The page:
The greatest big-game pitcher of his era, Bob Gibson may have been the best big-game pitcher of all-time. His teammates, who benefited by winning two World Series winners’ paychecks as a result of his legendary performances, would certainly agree.
Gibson almost single-handedly won two World Series for the St. Louis Cardinals in the 1960s, and nearly won another. He was the ultimate warrior on the mound. Focused on one thing: winning. Twice he was named Most Valuable Player of the World Series, the only pitcher to be so honored.
In 1964 he beat the Yankees twice, including a Game Seven victory in which he struck out nine. Three years later he won Games One, Four, and Seven over the “Impossible Dream” Boston Red Sox in the Fall Classic. Had the series been a best of 70, you got the feeling that Gibson would have won 30 times. He overpowered Boston in his three starts. They’d never seen anything like him.
In 1968, he enjoyed one of the greatest pitching seasons in baseball history, posting a 1.12 ERA, a modern record. He pitched five consecutive shutouts in June, and in June/July he was 12-0 in 12 starts with 12 complete games(!) . In those dozen starts he manhandled the opposition, allowing six runs for a 0.50 ERA. In the World Series he struck out 17 Tigers in Game One, a performance that ranks as one of the most dominant in baseball history. Detroit batters were clearly out of their league facing Gibson.
As a child Gibson survived multiple illnesses and once nearly died. He grew up in poverty but by the time he was a teenager he was growing into a smart, tough young man. He was a star basketball and baseball player who briefly played with the Harlem Globetrotters. In 1957 he was signed by St. Louis, and two years later he made his major league debut.
Like many pitchers, he took some time to mature, not winning twenty games until he was 29 years old. He first made the All-Star team in 1962, the same year he paced the NL in shutouts. In 1964 the Cards won the pennant and faced the Yankees in the World Series. After losing Game Two, Gibson won the fifth and seventh games within four days of each other, setting a Series record with 31 strikeouts in the process. The Cardinals had their first title in 18 years.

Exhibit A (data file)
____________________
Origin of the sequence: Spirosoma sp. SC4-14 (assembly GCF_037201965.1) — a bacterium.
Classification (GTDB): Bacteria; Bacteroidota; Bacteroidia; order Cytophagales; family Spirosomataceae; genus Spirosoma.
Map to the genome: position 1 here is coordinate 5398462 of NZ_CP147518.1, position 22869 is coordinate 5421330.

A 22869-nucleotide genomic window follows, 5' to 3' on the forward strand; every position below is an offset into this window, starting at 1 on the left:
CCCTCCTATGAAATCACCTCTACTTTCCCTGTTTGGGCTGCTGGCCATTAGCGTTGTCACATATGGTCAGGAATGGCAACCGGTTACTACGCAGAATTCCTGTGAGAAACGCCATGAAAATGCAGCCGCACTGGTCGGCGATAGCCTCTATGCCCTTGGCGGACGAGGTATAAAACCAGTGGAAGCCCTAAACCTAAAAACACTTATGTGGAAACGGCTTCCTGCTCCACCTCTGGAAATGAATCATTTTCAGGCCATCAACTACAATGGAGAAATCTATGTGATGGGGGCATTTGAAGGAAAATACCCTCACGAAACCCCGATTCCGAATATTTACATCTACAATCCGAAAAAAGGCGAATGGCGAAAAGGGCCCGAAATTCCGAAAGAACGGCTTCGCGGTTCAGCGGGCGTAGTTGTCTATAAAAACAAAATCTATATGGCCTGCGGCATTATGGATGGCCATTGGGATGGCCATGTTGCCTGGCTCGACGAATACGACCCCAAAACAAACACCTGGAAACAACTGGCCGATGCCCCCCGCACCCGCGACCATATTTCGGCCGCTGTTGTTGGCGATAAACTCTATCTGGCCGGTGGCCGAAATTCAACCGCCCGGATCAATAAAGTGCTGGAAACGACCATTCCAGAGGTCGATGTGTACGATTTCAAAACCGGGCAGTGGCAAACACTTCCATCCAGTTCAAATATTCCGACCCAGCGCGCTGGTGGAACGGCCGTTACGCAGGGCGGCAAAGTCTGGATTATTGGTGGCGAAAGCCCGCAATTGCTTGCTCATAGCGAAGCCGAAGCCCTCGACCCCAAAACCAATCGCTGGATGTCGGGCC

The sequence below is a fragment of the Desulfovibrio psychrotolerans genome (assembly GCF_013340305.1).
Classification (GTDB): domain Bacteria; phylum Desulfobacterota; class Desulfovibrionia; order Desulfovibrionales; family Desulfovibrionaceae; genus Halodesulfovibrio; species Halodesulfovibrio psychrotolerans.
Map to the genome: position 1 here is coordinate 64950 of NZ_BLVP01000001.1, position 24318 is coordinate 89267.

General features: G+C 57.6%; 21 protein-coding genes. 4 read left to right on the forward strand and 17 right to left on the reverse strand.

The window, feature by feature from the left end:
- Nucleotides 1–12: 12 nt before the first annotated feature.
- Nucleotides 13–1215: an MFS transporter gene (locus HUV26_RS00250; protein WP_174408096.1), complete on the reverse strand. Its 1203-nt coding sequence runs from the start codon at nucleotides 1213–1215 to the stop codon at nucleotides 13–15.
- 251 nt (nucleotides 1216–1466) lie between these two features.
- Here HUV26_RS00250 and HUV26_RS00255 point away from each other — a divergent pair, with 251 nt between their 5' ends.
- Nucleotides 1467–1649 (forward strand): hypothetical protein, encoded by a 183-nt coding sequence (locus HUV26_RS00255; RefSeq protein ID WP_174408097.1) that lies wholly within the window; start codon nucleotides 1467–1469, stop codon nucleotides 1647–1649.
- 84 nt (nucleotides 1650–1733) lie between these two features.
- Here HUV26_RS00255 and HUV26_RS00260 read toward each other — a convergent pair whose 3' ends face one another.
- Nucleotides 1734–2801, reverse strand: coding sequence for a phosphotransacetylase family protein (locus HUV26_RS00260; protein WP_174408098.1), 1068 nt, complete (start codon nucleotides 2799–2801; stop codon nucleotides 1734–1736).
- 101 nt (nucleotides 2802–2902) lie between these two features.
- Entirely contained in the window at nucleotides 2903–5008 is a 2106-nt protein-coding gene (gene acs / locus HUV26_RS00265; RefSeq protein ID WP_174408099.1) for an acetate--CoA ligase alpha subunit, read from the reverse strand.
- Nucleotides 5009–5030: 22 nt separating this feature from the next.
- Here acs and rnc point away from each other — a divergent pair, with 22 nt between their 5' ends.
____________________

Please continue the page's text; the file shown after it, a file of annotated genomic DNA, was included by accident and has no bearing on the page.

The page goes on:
In 1967 Gibson again sparkled in the World Series, this time against the Red Sox. He won Games One, Four, and Seven, pitching complete games each time. In his 27 innings he allowed a scant 14 hits, struck out 26, walked just five, and posted a 1.00 ERA. In Game Seven at Fenway Park in Boston, Gibson tossed a three-hitter to handcuff the Red Sox, but he also clubbed a home run to help his own cause. It was one of the greatest Series performances in history and he earned the Series MVP award for the effort.
The following year the Cardinals returned to the Fall Classic and took a 3-1 lead over the Detroit Tigers. Gibson defeated the Tigers 30-game winner Denny McLain in Games One and Four, allowing 10 hits in his 18 innings, while striking out 27. In Game One he was simply masterful fanning 17 Tigers, a Series record that still stands.
The Tigers rebounded and forced a Game Seven, pitting Gibson against Mickey Lolich, who had won two games already. The two battled in a scoreless game for six innings until Detroit finally got to Gibson and won the title. Gibson had done his part, winning two games, finishing with a 1.67 ERA, and breaking his own Series record with 35 K’s.
In his World Series career Gibson started nine games, winning seven and losing two (he won seven in a row). Every one of his victories was a complete game and he pitched eight in all. In 81 innings he allowed 55 hits, had a 1.89 ERA, struck out 92, and walked 17. His 92 strikeouts are even more amazing when compared to the Series lifetime record-holder, Whitey Ford, who whiffed 94 batters. Ford accumulated his 94 strikeouts in 12 more games and 63 more innings than Gibson.
Almost as incredible as his post-season performances is Gibson’s 1968 season. He won 22 games and completed 28 of his 34 starts. He led the NL with 268 strikeouts and 13 shutouts. Five of his shutouts came consecutively, and at one point he pitched 47 1/3 straight scoreless innings. Amazingly, the right-hander allowed just 38 earned runs all season, in more than 300 innings. He lost nine games, but in three of those he allowed just a single run. He won both the Cy Young and the MVP award.
Gibson won the Cy Young again in 1970 after posting a career-high 23 victories. He was more than just a pitcher, hitting 24 career homers, including twice hitting five in a single season. From 1965 to 1973 he won a Gold glove each season for his defense on the mound. He was extremely tough, rebounding from a broken leg in ’67 to turn in his clutch World Series mound work.
He retired the winningest pitcher in Cardinal history, with an excellent .591 winning percentage. At the time of his retirement, his 3,117 strikeouts ranked second behind Walter Johnson.
Due to his stellar postseason accomplishments, including pitching and winning two Game Sevens in the World Series, Bob Gibson rates as the best postseason pitcher in baseball history. Other candidates include Whitey Ford, Jack Morris, and Curt Schilling, among others.
In our list of the Top 100 Pitchers in Baseball History, Gibson comes in at #8, making him one of only two pitchers from the 1960s to crack the top ten. Our rankings factor career value, peak value (both with best seven and best three seasons), importance to pennant-winning teams, and post-season performance. Based on that criteria, Gibby rates among the greatest players to ever toe the rubber.